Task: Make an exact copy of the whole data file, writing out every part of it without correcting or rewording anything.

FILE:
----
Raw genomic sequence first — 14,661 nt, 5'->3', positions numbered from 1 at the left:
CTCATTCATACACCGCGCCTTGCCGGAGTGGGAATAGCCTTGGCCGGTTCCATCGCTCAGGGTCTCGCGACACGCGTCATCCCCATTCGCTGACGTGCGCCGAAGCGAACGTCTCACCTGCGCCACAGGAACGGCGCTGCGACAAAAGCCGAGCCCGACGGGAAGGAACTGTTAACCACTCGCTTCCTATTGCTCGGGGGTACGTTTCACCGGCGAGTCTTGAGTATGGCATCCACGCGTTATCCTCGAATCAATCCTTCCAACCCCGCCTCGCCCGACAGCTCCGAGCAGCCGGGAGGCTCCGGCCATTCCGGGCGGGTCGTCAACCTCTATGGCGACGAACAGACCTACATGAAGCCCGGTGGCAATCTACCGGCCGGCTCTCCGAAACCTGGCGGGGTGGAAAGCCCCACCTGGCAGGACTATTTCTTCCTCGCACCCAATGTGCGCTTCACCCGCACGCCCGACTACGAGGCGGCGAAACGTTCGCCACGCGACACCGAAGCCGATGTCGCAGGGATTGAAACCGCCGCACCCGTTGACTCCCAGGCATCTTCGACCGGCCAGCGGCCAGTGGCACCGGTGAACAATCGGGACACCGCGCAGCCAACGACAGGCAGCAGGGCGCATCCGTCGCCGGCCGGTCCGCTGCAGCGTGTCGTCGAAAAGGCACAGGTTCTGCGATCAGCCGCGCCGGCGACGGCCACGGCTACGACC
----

Raw genomic sequence first — 14,661 nt, 5'->3', positions numbered from 1 at the left:
CTCATTCATACACCGCGCCTTGCCGGAGTGGGAATAGCCTTGGCCGGTTCCATCGCTCAGGGTCTCGCGACACGCGTCATCCCCATTCGCTGACGTGCGCCGAAGCGAACGTCTCACCTGCGCCACAGGAACGGCGCTGCGACAAAAGCCGAGCCCGACGGGAAGGAACTGTTAACCACTCGCTTCCTATTGCTCGGGGGTACGTTTCACCGGCGAGTCTTGAGTATGGCATCCACGCGTTATCCTCGAATCAATCCTTCCAACCCCGCCTCGCCCGACAGCTCCGAGCAGCCGGGAGGCTCCGGCCATTCCGGGCGGGTCGTCAACCTCTATGGCGACGAACAGACCTACATGAAGCCCGGTGGCAATCTACCGGCCGGCTCTCCGAAACCTGGCGGGGTGGAAAGCCCCACCTGGCAGGACTATTTCTTCCTCGCACCCAATGTGCGCTTCACCCGCACGCCCGACTACGAGGCGGCGAAACGTTCGCCACGCGACACCGAAGCCGATGTCGCAGGGATTGAAACCGCCGCACCCGTTGACTCCCAGGCATCTTCGACCGGCCAGCGGCCAGTGGCACCGGTGAACAATCGGGACACCGCGCAGCCAACGACAGGCAGCAGGGCGCATCCGTCGCCGGCCGGTCCGCTGCAGCGTGTCGTCGAAAAGGCACAGGTTCTGCGATCAGCCGCGCCGGCGACGGCCACGGCTACGACC